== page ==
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Shivering in Spring

Doesn't it always happen?  A few weeks before a big show, when you're really feeling the pressure, something breaks or fails or gives you some unnecessary trouble.  I've been using this same ash glaze recipe for many years.  Obviously it's always worked well, a real tried and true performer.

Until now.

When I opened the kiln yesterday I found shivering on a couple of pieces.  I wasn't sure why and I kept on defeating my own arguments about why.  You know how we second guess ourselves in times of panic.
Glaze Issues

So I went to the internet, to one of the Facebook groups I belong to named Clay Buddies.  I'm normally pretty quiet in this group because by the time I see a post 50 people have already answered it and I don't think anyone needs my thoughts at that point.

A few people answered my post and with a collective knowledge I was able to make an educated guess at what I think is the problem and solution.  The shivering is caused by more clay than flux (the ash).  I have normally used ash from a fireplace but this time it was from a wood kiln.  Having been in the heat for so long more of the silica in the wood may have burned out and been sent to the pots in that kiln leaving less for mine.  It's either that or I measured my ingredients, which is also a possibility.  The good news is that it shouldn't be difficult at all to figure out if it's the ash or the potter and I have some solutions.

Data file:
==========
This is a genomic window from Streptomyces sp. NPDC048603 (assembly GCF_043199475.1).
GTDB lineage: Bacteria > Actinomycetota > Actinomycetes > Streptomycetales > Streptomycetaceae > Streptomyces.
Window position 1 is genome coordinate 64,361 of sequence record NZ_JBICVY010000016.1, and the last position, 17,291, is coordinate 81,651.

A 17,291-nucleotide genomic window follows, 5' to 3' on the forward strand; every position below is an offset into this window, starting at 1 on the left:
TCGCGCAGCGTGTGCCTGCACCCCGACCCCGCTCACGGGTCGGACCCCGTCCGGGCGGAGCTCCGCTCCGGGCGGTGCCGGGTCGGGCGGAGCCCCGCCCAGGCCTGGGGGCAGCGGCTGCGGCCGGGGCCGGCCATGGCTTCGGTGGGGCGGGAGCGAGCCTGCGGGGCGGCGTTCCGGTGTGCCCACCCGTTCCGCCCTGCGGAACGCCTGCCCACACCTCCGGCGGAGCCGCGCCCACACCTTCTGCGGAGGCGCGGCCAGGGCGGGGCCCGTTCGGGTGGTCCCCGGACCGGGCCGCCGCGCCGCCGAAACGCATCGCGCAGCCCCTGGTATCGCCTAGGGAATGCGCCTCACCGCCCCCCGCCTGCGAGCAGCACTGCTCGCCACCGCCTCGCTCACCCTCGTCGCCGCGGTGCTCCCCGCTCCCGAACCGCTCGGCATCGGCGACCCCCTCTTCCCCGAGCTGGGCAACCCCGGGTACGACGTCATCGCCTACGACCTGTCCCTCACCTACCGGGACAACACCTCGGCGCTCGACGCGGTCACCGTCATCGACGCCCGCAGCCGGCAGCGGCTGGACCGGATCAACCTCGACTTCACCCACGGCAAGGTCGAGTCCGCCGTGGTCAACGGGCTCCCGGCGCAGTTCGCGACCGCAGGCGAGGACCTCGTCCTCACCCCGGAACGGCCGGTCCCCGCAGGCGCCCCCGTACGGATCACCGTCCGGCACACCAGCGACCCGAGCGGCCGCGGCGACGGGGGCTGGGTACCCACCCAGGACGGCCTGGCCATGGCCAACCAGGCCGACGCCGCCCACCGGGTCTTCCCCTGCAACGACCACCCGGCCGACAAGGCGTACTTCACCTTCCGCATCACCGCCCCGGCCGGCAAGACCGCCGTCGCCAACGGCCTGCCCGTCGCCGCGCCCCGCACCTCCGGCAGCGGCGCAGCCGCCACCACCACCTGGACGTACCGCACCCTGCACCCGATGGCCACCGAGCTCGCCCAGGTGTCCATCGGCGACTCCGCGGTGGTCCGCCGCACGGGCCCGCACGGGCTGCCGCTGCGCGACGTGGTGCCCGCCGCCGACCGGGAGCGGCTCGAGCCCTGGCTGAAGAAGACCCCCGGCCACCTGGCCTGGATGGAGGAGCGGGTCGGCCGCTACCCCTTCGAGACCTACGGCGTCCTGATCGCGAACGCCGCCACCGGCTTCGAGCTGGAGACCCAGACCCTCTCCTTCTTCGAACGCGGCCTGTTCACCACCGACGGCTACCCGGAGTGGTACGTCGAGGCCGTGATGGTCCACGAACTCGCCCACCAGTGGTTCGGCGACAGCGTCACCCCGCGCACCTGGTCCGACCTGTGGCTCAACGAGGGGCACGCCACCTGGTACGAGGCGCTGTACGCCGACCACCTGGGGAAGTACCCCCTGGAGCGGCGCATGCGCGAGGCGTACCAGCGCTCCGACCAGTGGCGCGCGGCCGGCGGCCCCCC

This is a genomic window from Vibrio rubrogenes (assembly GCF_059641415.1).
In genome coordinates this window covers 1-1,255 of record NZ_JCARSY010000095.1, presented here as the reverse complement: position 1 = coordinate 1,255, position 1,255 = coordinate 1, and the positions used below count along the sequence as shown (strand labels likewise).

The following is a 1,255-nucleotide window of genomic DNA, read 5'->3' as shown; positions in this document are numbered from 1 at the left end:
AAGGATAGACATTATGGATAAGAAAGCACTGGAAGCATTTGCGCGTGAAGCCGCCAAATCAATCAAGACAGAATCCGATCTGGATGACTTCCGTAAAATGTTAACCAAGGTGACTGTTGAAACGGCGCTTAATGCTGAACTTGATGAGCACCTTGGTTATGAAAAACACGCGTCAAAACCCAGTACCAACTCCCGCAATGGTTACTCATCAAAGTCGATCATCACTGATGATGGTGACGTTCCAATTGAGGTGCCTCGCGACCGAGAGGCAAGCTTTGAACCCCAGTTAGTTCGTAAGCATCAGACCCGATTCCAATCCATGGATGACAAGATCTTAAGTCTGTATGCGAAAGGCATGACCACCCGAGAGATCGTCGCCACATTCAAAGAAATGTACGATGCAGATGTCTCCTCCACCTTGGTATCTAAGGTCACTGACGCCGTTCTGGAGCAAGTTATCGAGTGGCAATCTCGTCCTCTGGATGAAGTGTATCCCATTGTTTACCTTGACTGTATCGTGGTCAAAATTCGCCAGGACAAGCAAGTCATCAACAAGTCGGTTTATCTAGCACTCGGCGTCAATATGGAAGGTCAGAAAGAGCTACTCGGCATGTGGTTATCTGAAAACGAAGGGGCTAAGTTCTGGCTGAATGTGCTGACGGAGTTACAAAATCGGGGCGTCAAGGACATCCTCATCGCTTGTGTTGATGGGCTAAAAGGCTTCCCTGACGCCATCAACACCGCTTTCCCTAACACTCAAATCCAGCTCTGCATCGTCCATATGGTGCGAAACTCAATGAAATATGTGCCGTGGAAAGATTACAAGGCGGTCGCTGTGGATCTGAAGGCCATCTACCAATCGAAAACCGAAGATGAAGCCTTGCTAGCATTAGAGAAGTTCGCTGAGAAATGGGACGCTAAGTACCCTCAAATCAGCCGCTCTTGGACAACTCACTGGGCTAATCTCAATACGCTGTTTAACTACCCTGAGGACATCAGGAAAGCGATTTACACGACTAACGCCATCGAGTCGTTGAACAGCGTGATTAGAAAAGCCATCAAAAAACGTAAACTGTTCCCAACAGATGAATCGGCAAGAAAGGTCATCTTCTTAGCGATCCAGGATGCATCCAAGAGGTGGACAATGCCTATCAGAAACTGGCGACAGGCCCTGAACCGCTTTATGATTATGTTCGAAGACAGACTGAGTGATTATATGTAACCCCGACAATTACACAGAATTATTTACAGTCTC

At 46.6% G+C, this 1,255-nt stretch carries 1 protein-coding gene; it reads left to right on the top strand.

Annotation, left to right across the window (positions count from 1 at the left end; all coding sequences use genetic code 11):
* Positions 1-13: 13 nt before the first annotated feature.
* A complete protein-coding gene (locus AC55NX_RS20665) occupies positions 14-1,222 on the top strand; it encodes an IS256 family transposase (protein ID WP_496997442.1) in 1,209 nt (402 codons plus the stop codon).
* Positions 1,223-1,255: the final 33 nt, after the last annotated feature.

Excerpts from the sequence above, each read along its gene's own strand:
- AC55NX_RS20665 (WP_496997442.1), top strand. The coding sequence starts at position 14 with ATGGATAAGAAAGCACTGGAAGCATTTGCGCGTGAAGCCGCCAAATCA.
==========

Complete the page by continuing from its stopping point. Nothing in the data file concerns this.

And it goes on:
Thanks to the world of potters who are always willing to help another.

Other Stuff:

Six Easy Steps to Stop Glaze Shivering

Ash Glaze Recipe:
1 part clay (om-4 or red art)
1 part ash

2% cobalt or copper for color

Check out the gallery page - Future Relics Gallery by Lori Buff


  1. If you aren't doing anything, you don't make any mistakes.

    Love that cliche. 1st heard in the 80's from a farm girl in her 70's.

    XO T

  2. You have experienced a corrolary of Murphy's Law. Toes crossed that the problem is solved with smooth sailing ahead!

    1. Thanks Smartcat, it's not that big a deal, the rest of the kiln came out okay.

  3. I was wondering if you were shivering from the cold. ha. I;ve only had one piece shiver and that was with a crackle glaze on a cont 10 clay fired to cone 6. it was a real mess I sympathize

  4. I imagine that the ash from a woodfire kiln has been subjected to higher temps than that in a firepit or fireplace. So it's as if you've calcined the ash, which would make the fit different. I've also heard not to use ash from the kiln in glazes as it's too refractory and all the good stuff that makes a yummy glaze like trace minerals has probably been vaporized. Not sure of the scientific validity, but makes sense to me.

    1. Hi BP, welcome to the blog and thanks for your comments. What you wrote makes sense to me. I didn't even think about those factors when I made the glaze. Thankfully I just made a small batch so I'm not suffering lots of waste. I'll run some tests to see if our theory is correct.


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